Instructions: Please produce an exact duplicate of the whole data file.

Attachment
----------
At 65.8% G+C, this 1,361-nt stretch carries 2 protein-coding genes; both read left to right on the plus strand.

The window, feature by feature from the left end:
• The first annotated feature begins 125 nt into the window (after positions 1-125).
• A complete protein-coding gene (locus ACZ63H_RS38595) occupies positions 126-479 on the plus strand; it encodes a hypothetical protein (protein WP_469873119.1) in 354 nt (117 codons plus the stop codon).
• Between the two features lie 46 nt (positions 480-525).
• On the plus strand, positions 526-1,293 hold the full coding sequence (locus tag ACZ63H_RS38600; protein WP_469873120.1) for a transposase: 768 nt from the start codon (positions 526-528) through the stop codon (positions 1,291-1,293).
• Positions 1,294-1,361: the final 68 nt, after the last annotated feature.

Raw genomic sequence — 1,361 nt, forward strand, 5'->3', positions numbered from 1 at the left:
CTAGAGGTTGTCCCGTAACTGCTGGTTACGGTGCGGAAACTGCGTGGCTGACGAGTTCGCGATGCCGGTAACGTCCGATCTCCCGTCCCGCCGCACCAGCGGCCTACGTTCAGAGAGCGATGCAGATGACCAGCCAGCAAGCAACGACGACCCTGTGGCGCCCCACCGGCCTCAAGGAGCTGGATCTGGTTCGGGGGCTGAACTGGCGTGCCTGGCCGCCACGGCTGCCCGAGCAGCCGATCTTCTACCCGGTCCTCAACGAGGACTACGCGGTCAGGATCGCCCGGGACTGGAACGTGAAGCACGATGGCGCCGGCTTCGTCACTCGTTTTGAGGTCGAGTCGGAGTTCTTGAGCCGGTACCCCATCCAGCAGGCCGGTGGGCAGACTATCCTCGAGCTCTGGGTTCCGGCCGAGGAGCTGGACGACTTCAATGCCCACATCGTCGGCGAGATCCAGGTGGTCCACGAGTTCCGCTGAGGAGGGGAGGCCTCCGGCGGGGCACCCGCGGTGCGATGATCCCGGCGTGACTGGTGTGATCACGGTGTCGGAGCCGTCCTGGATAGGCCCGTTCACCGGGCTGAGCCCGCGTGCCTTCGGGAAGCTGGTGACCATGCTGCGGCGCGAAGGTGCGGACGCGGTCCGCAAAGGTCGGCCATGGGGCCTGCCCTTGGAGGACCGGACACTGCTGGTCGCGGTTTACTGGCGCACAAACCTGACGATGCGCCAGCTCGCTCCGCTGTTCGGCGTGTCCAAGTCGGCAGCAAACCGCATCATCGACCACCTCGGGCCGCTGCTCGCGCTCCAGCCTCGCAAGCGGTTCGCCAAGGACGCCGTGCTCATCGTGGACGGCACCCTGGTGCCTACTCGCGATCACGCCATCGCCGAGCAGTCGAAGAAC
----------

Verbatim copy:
At 65.8% G+C, this 1,361-nt stretch carries 2 protein-coding genes; both read left to right on the plus strand.

The window, feature by feature from the left end:
• The first annotated feature begins 125 nt into the window (after positions 1-125).
• A complete protein-coding gene (locus ACZ63H_RS38595) occupies positions 126-479 on the plus strand; it encodes a hypothetical protein (protein WP_469873119.1) in 354 nt (117 codons plus the stop codon).
• Between the two features lie 46 nt (positions 480-525).
• On the plus strand, positions 526-1,293 hold the full coding sequence (locus tag ACZ63H_RS38600; protein WP_469873120.1) for a transposase: 768 nt from the start codon (positions 526-528) through the stop codon (positions 1,291-1,293).
• Positions 1,294-1,361: the final 68 nt, after the last annotated feature.

Raw genomic sequence — 1,361 nt, forward strand, 5'->3', positions numbered from 1 at the left:
CTAGAGGTTGTCCCGTAACTGCTGGTTACGGTGCGGAAACTGCGTGGCTGACGAGTTCGCGATGCCGGTAACGTCCGATCTCCCGTCCCGCCGCACCAGCGGCCTACGTTCAGAGAGCGATGCAGATGACCAGCCAGCAAGCAACGACGACCCTGTGGCGCCCCACCGGCCTCAAGGAGCTGGATCTGGTTCGGGGGCTGAACTGGCGTGCCTGGCCGCCACGGCTGCCCGAGCAGCCGATCTTCTACCCGGTCCTCAACGAGGACTACGCGGTCAGGATCGCCCGGGACTGGAACGTGAAGCACGATGGCGCCGGCTTCGTCACTCGTTTTGAGGTCGAGTCGGAGTTCTTGAGCCGGTACCCCATCCAGCAGGCCGGTGGGCAGACTATCCTCGAGCTCTGGGTTCCGGCCGAGGAGCTGGACGACTTCAATGCCCACATCGTCGGCGAGATCCAGGTGGTCCACGAGTTCCGCTGAGGAGGGGAGGCCTCCGGCGGGGCACCCGCGGTGCGATGATCCCGGCGTGACTGGTGTGATCACGGTGTCGGAGCCGTCCTGGATAGGCCCGTTCACCGGGCTGAGCCCGCGTGCCTTCGGGAAGCTGGTGACCATGCTGCGGCGCGAAGGTGCGGACGCGGTCCGCAAAGGTCGGCCATGGGGCCTGCCCTTGGAGGACCGGACACTGCTGGTCGCGGTTTACTGGCGCACAAACCTGACGATGCGCCAGCTCGCTCCGCTGTTCGGCGTGTCCAAGTCGGCAGCAAACCGCATCATCGACCACCTCGGGCCGCTGCTCGCGCTCCAGCCTCGCAAGCGGTTCGCCAAGGACGCCGTGCTCATCGTGGACGGCACCCTGGTGCCTACTCGCGATCACGCCATCGCCGAGCAGTCGAAGAAC